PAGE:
Wednesday, August 31, 2005

I'm leaving Newtownstewart - AAAAAAAAAAGH!!!!!!

This is going to sound really silly, but it is only today that it has finally hit me that I am leaving Newtownstewart so soon. It was only when I went into the Post Office (which is also a men's clothes shop, furniture shop, hardware, fancy goods, and undertaker business and more stuff that I either haven't seen or can't remember) and was squaring up the remainder of the rent with my landlord that it hit me. Then later on, when I was back in the PO, and one of the staff wished me all the best in case she didn't see me again before I left.

I am gonna miss this place so much. From the flat (yes, even the flat with the regular return of mice, and the at times dodgy shower, and the 4 bedrooms and the heating system and the coin box electric meter), and Finlay's supermarket for the morning paper, and the quiet life of a wee village, and the view of the Sperrins from my desk, and the friends I have made with my colleagues - Stephanie, Ken, Pauline and Hazlett, as well as the committee and members - the victims who have suffered so much in this part of the world. All coming to an end.

I'll be sad to go. And yet, a part of me is ready to move on, to see what is around the next corner, because I know that I am going in the power of God - he has called me (I believe) to the ministry of the word, and I go to follow his call. So I'm well excited about Dublin and all that lies beyond there! Here goes...!

Tuesday, August 30, 2005

History Book!!!

Remember way ages ago I talked about the History Book I had written in work, that would be published some time? Well, today the lady from the Community Relations Council came in to say that it is virtually approved for publication - there's one sentence needs to be changed (but I'm not telling you what it says!) and then we can start.

So watch this space to order your copy of the book!

Video Footage now available!

Ok, I have now found a way of hosting some of my video footage of bands etc... Thanks to the good folks at, just click on the below links, and you will be able to watch some of the footage from Sturday's parade. But be patient - the videos take a wee while to download. But they're worth it! More will be added with time... Check the links down the right hand side for all the clips, but here is the best one:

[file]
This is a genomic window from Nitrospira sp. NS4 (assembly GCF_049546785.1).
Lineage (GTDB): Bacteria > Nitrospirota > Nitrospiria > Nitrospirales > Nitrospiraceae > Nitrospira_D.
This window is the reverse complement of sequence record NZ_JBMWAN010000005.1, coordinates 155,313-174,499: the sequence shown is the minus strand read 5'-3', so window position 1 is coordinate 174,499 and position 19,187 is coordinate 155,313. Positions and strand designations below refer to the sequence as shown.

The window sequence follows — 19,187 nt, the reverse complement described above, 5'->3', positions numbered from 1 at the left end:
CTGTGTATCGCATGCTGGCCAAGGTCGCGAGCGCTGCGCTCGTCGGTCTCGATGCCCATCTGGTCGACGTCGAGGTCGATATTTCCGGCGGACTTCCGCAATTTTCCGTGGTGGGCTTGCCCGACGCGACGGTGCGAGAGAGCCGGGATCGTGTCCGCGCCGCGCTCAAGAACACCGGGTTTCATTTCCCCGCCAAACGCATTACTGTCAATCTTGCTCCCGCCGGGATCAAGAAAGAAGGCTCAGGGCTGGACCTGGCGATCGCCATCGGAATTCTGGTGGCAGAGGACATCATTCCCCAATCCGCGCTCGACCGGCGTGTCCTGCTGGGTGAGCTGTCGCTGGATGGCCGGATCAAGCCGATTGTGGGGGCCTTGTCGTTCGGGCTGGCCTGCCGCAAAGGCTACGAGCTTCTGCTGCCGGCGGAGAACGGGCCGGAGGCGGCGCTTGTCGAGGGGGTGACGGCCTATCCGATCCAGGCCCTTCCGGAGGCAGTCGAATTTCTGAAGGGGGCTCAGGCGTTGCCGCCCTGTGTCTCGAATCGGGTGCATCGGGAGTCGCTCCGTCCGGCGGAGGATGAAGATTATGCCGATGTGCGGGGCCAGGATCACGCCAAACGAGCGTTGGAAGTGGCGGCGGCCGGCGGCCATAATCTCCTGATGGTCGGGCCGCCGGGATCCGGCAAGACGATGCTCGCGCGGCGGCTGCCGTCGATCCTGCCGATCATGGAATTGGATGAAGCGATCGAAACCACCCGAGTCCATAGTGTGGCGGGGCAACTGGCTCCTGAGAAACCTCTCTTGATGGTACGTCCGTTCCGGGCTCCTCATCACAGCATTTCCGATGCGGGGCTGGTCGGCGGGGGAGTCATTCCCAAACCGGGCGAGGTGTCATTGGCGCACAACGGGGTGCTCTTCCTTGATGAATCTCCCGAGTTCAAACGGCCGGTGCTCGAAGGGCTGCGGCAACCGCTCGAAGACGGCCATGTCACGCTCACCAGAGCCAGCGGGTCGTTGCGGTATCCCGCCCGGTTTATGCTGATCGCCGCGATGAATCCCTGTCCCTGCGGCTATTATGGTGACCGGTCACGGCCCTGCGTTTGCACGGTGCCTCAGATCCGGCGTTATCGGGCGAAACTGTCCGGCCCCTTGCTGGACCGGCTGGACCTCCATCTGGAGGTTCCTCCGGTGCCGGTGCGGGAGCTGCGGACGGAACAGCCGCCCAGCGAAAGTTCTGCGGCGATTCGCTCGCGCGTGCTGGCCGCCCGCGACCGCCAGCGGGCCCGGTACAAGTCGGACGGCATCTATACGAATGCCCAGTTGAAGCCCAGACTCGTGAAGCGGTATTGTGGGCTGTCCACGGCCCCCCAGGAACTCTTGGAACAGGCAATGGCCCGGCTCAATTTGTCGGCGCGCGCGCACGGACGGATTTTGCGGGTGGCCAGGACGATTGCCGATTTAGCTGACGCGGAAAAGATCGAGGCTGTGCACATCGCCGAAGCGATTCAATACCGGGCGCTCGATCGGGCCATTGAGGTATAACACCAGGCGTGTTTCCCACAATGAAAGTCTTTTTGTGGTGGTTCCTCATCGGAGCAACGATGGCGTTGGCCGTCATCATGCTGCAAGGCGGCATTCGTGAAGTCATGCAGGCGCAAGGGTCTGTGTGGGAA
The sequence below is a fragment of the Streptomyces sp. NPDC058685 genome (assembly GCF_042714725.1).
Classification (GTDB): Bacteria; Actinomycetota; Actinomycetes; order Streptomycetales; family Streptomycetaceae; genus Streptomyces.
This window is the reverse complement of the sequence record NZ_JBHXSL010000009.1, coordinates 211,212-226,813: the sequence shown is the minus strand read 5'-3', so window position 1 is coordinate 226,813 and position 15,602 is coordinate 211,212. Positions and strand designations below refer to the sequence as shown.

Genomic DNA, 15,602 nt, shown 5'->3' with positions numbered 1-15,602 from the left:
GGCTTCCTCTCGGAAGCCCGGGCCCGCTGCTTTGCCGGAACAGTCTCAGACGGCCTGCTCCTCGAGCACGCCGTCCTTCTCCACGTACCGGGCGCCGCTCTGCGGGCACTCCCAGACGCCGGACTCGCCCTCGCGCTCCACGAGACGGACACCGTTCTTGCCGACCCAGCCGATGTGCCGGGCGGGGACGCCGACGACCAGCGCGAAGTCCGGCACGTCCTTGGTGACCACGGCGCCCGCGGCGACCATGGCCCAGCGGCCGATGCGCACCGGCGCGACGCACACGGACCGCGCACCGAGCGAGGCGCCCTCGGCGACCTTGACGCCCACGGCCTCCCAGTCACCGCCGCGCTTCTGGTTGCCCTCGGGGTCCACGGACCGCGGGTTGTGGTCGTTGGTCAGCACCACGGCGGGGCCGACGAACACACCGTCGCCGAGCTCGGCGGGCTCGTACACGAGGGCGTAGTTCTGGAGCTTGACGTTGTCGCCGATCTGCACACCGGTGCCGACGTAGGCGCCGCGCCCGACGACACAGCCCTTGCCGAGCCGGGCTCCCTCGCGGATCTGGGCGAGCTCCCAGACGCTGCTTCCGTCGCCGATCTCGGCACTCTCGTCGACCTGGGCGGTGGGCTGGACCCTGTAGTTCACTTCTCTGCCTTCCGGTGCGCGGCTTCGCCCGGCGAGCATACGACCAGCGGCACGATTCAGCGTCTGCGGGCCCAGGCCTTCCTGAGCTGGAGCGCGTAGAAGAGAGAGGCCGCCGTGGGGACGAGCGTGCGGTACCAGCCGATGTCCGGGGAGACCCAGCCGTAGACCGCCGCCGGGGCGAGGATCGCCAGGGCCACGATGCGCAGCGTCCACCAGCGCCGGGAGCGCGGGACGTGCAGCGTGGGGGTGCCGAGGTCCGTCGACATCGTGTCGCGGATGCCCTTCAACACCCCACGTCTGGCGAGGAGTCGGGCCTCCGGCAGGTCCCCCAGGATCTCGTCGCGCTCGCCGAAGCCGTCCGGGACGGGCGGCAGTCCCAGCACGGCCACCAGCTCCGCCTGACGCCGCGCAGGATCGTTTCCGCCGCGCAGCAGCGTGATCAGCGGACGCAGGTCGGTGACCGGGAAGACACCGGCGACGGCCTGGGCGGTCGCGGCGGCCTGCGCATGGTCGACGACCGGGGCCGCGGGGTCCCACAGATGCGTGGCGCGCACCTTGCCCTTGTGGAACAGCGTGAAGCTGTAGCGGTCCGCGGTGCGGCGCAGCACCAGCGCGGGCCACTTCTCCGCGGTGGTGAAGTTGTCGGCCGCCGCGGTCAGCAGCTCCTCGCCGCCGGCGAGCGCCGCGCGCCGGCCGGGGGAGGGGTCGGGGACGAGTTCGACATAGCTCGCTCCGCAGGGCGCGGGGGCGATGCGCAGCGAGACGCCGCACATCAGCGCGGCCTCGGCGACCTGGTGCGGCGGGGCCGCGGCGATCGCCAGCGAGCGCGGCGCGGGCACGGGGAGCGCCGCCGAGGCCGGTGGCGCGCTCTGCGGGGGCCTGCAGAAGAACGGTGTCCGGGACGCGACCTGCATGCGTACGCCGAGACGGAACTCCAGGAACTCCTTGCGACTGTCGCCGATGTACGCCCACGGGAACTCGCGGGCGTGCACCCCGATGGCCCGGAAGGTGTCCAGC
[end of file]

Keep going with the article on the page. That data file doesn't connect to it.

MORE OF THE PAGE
Click here to watch 'Upper Crossgare Pipe Band'

Bank Holiday Monday

Oh how nice it was yesterday to be off for the whole day. Bank Holiday Monday - what a great idea! And even better was the opportunity to spend half of it (up to noon) in bed! I had been quite tired recently so that allowed me to recharge the batteries and catch up on lost sleep.

Then in the afternoon, I went to Bangor with me ma, and I managed to meet Adrian and catch up on what he had been up to. The weather was great yesterday, and there was a huge crowd about the town.

But then in the evening it was back up to Newtownstewart, now with just 9 days left to work... it is indeed getting very close!

Sunday, August 28, 2005

Matthew 16:21-28, Romans 12:9-21 A Sermon Preached in Dromore Cathedral at Morning Prayer on 28th August 2005

What way do you think? What sort of attitude do you have? How do you view things that come along? This morning we're going to look at the only two ways we can think – either from our natural, sinful viewpoint, or we can see things as God sees them.

Our second reading this morning is the turning point in the Gospel of Matthew. Up to Matthew 16, we find the birth of Jesus, then the start of his ministry, some teaching, healing and miracles. It took the disciples until Matthew 16 to discover who Jesus was. But within Matthew 16, we find a turning point, a new departure, with that revelation of Jesus' identity.

We find Jesus and Peter in conversation. The other disciples are there too. It follows on immediately from the previous verses, in which Peter had declared that Jesus was the Christ, the Son of the living God. So now that the disciples understood that Jesus was the Christ, Jesus declared what the Christ would do.